Thursday, December 22, 2022

"The Little Prince" at the Guthrie Theater

The 40+ year tradition A Christmas Carol is not the only magic the Guthrie Theater is weaving this month. Across the lobby in the proscenium theater, the new production of the classic children's book The Little Prince is full of theater magic and sheer delight, no matter your age. Despite the fact that this book is, according to Wikipedia, the most translated book next to the Bible, I have never read it, or seen any previous adaptation on film or stage. I can't think of a better introduction to this magical story of loneliness, connection, and exploration than through this truly inventive production. While A Christmas Carol closes soon, The Little Prince continues into the new year, providing an oasis of color and imagination in the darkness of winter (continuing through Feb. 5).

Written by French aviator and writer Antoine de Saint-ExupĂ©ry, the story of The Little Prince is told by an aviator who crashes his plane in the desert (which the author also did). He's all alone without food or water, until the little prince arrives, and tells him about his adventures. He comes from a tiny planet, with no other people, just three volcanoes and a humanoid flower. After leaving his planet, he stopped at several other planets and met strange people, before landing on earth. The aviator and the prince soon run out of food and water, and need to find a way home.

the little prince and his rose (Reed Northrup and
Catherine Young, photo by Dan Norman)
Featuring work by three members of The Moving Company (and formerly of the renowned Theatre de la Jeune Lune), this is a very MoCo show. By which I mean imaginative, unexpected, thoughtful, creative, a little odd, and entirely magical. There are many moments of theater magic, with objects (or people) appearing seemingly out of nowhere. While A Christmas Carol employs huge set pieces and technical feats, The Little Prince is all old fashioned theater tricks and illusions that fill the audience with wonder.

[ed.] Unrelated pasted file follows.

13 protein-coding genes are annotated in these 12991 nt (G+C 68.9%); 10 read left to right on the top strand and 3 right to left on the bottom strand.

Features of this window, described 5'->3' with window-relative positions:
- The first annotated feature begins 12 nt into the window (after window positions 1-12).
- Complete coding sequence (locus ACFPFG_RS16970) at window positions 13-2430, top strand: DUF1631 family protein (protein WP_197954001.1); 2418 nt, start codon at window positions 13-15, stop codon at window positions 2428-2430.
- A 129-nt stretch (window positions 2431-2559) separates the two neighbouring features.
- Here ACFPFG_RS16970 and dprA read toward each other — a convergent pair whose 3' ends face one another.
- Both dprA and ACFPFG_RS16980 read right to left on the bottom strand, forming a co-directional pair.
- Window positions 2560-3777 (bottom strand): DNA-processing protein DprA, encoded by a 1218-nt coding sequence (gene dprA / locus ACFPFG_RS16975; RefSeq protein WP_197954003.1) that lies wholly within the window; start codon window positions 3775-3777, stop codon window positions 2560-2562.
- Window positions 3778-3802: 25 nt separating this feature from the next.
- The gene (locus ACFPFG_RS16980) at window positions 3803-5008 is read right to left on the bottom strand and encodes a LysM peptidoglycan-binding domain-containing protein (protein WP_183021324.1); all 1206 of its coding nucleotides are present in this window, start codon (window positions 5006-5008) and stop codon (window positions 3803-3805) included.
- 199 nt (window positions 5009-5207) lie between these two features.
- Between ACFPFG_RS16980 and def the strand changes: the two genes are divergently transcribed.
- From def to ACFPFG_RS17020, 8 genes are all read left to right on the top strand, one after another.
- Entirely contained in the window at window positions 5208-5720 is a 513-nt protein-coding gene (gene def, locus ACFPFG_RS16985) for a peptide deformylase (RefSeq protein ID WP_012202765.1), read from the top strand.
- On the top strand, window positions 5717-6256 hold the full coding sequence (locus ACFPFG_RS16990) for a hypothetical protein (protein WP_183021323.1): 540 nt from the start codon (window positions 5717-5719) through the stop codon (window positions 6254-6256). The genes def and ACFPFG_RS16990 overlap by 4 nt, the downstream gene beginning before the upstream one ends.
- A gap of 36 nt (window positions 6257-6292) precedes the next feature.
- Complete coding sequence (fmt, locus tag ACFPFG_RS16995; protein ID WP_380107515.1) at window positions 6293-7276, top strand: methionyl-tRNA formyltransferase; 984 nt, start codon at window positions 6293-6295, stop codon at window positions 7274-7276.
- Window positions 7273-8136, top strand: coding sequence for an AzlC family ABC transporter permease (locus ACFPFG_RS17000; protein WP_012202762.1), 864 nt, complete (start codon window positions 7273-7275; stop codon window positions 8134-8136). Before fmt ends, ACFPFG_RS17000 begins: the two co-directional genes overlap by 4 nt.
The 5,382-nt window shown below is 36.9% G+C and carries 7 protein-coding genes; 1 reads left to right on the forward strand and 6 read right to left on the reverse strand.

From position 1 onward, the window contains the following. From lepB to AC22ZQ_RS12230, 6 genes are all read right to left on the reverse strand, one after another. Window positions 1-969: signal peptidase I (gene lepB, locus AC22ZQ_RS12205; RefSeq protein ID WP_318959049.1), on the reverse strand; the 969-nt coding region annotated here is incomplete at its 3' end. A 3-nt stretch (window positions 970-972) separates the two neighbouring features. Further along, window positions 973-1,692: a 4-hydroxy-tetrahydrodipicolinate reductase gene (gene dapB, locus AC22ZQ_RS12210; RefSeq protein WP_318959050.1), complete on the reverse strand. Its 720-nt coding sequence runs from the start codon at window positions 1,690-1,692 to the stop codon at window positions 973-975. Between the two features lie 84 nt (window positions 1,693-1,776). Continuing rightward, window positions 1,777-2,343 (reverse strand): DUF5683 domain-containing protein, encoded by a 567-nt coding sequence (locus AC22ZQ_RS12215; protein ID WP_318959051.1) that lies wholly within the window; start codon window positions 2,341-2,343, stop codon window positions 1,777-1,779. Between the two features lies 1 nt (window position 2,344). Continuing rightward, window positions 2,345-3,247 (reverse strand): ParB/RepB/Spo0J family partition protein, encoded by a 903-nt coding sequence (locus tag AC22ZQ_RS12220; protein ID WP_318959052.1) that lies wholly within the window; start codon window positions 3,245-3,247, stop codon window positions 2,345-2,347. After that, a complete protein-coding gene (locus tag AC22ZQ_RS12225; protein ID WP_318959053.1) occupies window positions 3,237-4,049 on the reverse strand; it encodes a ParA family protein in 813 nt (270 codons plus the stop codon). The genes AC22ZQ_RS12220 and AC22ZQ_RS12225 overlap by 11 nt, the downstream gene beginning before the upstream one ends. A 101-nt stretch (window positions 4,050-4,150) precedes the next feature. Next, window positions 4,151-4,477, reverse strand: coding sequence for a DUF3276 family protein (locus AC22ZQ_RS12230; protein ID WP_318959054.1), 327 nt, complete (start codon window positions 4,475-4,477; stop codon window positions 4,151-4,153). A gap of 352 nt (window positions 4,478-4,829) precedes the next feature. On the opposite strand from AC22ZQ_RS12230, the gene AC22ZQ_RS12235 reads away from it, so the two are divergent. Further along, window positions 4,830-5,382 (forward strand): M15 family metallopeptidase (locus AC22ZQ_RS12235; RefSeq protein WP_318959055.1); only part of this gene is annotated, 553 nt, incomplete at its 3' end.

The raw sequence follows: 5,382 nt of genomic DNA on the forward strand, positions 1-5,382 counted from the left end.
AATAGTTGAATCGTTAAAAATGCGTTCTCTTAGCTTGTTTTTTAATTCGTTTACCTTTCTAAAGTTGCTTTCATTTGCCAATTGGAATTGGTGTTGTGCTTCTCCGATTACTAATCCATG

the aviator (Steven Epp) meets the snake (Nathan Keepers)
(photo by Dan Norman)
MoCo co-Artistic Director Dominique Serrand directs the piece (an adaptation written in 2000) and infuses it with that MoCo magic, flowing gracefully from scene to scene, planet to planet, memory to present. Just a five-person ensemble creates this world, with the help of  five stagehands (who take a bow at the curtain call) helping to accomplish the magic. MoCo's other co-Artistic Director Steven Epp portrays the aviator and is a wonderful narrator guiding us through the story, somehow both a grown-up and a child at the same time. Reed Northrup is a delight as the childlike prince, so open and curious. The third MoCo member, Producing Artistic Director Nathan Keepers, plays three very different characters with very different physicalities, a silly king, a fox, and a snake. Also playing multiple characters are Wariboko Semenitari as a hilariously conceited man and a weary lamplighter, Catherine Young as the charming and petulant rose, as well as a large man and a small man.

the lamplighter lights the way (Wariboko Semenitari)
(photo by Dan Norman)
The program describes the set as a studio or "giant toy box," but to me it feels more like a spacious warehouse in which these stories come to life. Set pieces include a cool vintage desk with rotating stools, boxes and crates, tarps covering objects to reveal them later, a curtain that looks like parachute, and a set of tall shelves upon which the actors sometimes perch. 

The costume design ranges from a traditional aviator wardrobe, to the prince's ethereal and gauzy tunic, to the gorgeous and surprising rose dress, to the costume/puppet hybrids including the aforementioned large and small man, and the snake, with a large body and tail manipulated by multiple actor/puppeteers. Lighting and sound complete the effect, from the light of a sunset, to music that seems to come out of a small old-fashioned radio on stage (from my front row seat I could see that the actors were miked, but I didn't notice any amplification, so they were used sparingly). (Scenic design by Rachel Hauck, costume and puppet design by Olivera Gajic, lighting design by Yi Zhao, sound design and composition by Sinan Refik Zafar.)

You can see The Little Prince, an hour and forty minutes of wonder and delight, through February 5 at the Guthrie Theater.